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Stress Test

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Updated June 09, 2014

Written or reviewed by a board-certified physician. See About.com's Medical Review Board.

Pregnant Woman Having An Ultrasound
Miodrag Gajic/Vetta/Getty Images

Why the test is done:

This test is done to see how well the baby will respond to the stress of contractions during labor.

How the test is done:

Usually a small amount of Pitocin will be given, and you will be monitored to see how your baby responds to the contractions via the electronic fetal monitor.

When the test is done:

This test is usually done at the very end of pregnancy, prior to an induction.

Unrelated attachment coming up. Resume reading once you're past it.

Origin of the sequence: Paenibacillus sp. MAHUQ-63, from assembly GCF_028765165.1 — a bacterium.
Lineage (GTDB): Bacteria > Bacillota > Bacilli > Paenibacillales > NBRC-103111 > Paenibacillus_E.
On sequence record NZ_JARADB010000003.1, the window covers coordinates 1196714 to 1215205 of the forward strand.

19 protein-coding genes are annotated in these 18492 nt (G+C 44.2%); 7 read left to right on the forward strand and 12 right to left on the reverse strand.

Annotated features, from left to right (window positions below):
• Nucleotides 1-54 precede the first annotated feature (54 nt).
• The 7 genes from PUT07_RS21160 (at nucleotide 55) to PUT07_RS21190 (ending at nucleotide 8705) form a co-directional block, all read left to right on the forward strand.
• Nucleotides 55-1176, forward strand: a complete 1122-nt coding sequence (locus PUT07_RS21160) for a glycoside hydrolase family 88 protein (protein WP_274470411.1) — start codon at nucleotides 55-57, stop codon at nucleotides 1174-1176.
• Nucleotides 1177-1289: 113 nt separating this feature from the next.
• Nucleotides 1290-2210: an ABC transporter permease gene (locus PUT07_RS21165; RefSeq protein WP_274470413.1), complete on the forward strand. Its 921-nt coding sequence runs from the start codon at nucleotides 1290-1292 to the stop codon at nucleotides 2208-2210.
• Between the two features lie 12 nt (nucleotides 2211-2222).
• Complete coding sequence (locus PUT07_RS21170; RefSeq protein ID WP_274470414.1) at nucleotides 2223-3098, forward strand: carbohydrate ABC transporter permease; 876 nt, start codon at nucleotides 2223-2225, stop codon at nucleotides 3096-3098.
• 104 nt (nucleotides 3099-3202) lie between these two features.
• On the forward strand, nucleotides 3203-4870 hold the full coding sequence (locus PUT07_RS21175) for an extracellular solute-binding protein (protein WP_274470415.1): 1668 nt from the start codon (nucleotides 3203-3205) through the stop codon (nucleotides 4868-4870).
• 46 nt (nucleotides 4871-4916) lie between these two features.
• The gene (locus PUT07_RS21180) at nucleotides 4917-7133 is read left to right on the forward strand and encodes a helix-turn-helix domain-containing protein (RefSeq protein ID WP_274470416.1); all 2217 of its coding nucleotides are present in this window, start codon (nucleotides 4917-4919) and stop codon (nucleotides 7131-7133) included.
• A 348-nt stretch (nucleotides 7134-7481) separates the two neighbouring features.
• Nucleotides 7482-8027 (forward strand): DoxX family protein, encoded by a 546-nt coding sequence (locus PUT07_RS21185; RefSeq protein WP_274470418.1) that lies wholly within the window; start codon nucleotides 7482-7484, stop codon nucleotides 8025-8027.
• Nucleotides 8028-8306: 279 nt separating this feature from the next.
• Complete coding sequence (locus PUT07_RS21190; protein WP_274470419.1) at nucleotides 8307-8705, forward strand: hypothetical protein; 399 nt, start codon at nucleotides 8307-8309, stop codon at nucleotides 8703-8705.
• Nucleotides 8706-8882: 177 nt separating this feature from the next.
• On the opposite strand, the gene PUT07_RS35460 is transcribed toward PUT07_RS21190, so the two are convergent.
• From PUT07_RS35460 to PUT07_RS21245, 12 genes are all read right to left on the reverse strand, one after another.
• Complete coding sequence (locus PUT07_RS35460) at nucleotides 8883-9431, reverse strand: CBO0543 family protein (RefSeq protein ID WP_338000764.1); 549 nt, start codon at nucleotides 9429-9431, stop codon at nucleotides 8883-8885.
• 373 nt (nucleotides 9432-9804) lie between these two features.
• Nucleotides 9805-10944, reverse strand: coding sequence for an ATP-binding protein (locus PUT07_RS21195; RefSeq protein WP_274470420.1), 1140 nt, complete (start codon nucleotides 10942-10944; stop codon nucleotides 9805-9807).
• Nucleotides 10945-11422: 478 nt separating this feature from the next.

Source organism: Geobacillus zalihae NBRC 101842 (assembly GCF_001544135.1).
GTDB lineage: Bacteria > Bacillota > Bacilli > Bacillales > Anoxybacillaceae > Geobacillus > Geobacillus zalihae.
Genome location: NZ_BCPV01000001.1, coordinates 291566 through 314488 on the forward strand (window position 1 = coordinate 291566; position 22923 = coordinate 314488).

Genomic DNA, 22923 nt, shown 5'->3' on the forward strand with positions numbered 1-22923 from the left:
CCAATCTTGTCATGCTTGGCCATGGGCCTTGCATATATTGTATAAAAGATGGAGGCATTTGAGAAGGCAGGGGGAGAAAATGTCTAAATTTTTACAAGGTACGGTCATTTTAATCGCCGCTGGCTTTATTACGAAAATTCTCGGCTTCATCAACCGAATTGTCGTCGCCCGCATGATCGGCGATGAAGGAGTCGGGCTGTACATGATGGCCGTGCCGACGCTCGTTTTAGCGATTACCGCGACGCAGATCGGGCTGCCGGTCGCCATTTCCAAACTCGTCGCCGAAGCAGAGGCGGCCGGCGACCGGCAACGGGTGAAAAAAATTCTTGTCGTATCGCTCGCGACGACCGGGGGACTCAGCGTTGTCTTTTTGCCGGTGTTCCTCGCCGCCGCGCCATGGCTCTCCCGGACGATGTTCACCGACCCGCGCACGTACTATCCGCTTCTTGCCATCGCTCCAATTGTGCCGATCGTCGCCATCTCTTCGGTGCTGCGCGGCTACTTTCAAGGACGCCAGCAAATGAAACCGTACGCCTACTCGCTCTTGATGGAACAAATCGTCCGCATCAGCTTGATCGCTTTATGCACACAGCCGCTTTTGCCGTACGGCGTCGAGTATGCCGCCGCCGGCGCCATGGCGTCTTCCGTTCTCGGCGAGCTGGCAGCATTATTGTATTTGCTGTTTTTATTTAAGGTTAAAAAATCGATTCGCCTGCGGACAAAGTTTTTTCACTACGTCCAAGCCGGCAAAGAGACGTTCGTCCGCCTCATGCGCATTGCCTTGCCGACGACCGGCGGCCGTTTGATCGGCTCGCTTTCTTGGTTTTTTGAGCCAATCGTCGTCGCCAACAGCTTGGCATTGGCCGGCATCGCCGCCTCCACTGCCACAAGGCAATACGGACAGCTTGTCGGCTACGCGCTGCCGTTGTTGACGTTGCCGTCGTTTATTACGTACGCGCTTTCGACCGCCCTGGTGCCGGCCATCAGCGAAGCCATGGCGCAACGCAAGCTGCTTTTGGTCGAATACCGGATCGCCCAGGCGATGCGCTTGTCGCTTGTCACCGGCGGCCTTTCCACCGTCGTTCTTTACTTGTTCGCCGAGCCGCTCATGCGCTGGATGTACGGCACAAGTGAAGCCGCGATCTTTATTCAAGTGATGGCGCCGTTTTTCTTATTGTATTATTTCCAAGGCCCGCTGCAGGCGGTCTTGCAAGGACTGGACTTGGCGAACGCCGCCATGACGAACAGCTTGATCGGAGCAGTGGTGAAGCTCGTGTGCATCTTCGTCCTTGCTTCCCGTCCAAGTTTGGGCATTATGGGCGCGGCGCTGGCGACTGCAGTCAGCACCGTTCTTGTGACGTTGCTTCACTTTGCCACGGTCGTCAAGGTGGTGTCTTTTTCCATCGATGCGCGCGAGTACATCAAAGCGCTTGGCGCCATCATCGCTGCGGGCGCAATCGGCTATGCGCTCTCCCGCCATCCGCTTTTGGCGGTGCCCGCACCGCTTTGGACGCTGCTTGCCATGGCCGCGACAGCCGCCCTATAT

How the results are given:

Pass or fail.

Risks involved:

May start labor, may cause fetal distress.

Alternatives:

Non-stress testing or biophysical profile.

Where do you go from here?

If the baby passes you may either be left alone for other testing and to wait until natural labor starts. You may be induced, or a cesarean birth may be decided upon if your baby does not appear to deal well with contractions.

Sources:

The Labor Progress Handbook. Simkin, P and Ancheta, R. Wiley-Blackwell; 2 edition.

Obstetrics: Normal and Problem Pregnancies. Gabbe, S, Niebyl, J, Simpson, JL. Sixth Edition.

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